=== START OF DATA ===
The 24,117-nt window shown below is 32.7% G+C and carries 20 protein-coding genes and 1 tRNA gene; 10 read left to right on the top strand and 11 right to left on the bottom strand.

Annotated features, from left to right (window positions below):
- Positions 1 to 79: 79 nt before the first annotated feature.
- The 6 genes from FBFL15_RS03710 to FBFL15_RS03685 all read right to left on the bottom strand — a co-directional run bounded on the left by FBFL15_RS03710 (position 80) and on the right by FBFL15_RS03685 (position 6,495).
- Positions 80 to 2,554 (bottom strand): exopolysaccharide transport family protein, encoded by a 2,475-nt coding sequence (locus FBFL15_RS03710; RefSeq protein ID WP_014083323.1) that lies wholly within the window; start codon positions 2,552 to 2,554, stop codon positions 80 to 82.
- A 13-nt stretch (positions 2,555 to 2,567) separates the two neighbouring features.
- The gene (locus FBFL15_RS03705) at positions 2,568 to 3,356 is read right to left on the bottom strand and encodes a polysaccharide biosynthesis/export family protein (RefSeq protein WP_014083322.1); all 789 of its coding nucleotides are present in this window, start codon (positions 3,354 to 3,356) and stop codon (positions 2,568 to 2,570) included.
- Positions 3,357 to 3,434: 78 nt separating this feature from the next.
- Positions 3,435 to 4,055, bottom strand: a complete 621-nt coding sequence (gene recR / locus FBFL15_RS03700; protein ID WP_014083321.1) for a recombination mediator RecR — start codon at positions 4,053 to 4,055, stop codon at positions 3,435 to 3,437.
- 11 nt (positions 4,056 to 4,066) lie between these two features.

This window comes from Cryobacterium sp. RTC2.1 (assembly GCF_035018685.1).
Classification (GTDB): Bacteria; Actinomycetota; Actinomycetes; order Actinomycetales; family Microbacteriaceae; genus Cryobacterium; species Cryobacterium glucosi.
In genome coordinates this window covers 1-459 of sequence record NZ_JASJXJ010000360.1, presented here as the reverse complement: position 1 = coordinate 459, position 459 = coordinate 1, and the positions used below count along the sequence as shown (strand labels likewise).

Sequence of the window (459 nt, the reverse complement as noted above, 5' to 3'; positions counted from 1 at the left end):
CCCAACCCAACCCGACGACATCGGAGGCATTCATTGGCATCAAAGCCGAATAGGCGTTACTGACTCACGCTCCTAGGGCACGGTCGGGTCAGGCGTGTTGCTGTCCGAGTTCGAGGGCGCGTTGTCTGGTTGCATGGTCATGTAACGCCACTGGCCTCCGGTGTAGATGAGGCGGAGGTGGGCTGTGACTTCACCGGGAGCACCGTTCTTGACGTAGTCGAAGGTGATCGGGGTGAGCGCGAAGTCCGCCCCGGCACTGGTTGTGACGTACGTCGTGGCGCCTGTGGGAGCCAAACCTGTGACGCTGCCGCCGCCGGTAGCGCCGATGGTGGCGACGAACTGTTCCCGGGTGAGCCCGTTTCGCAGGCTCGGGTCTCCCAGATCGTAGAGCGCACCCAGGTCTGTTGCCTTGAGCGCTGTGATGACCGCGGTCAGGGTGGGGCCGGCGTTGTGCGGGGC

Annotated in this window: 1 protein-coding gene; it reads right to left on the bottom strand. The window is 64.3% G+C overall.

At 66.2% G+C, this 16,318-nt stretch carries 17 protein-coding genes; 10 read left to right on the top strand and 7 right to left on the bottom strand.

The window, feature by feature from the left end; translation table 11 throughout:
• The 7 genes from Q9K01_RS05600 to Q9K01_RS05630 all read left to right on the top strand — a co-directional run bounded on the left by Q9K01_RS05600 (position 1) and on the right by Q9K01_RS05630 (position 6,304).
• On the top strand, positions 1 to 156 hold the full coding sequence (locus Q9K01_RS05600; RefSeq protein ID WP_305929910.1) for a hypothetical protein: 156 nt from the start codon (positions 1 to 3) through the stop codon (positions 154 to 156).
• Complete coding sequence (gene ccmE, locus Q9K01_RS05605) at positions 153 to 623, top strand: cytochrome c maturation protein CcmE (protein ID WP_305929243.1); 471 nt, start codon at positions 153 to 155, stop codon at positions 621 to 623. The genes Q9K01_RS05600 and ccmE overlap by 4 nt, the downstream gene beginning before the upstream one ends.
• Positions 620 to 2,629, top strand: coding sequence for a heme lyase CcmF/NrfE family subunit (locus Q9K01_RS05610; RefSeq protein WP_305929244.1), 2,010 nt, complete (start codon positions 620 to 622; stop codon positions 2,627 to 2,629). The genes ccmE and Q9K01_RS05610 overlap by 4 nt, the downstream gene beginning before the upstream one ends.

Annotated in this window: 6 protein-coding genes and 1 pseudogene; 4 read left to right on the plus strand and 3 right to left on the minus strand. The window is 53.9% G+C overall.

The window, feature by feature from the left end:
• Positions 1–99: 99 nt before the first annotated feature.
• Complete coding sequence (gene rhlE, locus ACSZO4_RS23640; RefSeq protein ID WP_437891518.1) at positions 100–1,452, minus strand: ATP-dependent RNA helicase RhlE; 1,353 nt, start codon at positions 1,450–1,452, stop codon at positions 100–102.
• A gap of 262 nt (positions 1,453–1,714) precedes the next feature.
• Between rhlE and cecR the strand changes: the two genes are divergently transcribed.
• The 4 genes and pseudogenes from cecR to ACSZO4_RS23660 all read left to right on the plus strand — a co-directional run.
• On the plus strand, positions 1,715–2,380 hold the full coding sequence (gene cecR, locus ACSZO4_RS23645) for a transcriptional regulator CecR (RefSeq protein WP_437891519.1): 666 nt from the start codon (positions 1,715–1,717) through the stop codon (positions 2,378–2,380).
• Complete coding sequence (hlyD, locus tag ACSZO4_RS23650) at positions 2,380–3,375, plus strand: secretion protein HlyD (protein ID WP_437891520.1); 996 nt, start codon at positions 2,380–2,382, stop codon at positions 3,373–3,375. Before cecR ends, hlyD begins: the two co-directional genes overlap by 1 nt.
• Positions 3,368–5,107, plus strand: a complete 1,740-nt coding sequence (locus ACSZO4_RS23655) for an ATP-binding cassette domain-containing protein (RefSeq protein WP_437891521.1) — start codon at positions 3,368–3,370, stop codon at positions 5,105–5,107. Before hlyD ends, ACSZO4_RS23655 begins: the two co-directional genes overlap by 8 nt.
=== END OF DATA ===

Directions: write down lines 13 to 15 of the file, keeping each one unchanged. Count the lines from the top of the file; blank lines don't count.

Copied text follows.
In genome coordinates this window covers 1-459 of sequence record NZ_JASJXJ010000360.1, presented here as the reverse complement: position 1 = coordinate 459, position 459 = coordinate 1, and the positions used below count along the sequence as shown (strand labels likewise).

Sequence of the window (459 nt, the reverse complement as noted above, 5' to 3'; positions counted from 1 at the left end):
CCCAACCCAACCCGACGACATCGGAGGCATTCATTGGCATCAAAGCCGAATAGGCGTTACTGACTCACGCTCCTAGGGCACGGTCGGGTCAGGCGTGTTGCTGTCCGAGTTCGAGGGCGCGTTGTCTGGTTGCATGGTCATGTAACGCCACTGGCCTCCGGTGTAGATGAGGCGGAGGTGGGCTGTGACTTCACCGGGAGCACCGTTCTTGACGTAGTCGAAGGTGATCGGGGTGAGCGCGAAGTCCGCCCCGGCACTGGTTGTGACGTACGTCGTGGCGCCTGTGGGAGCCAAACCTGTGACGCTGCCGCCGCCGGTAGCGCCGATGGTGGCGACGAACTGTTCCCGGGTGAGCCCGTTTCGCAGGCTCGGGTCTCCCAGATCGTAGAGCGCACCCAGGTCTGTTGCCTTGAGCGCTGTGATGACCGCGGTCAGGGTGGGGCCGGCGTTGTGCGGGGC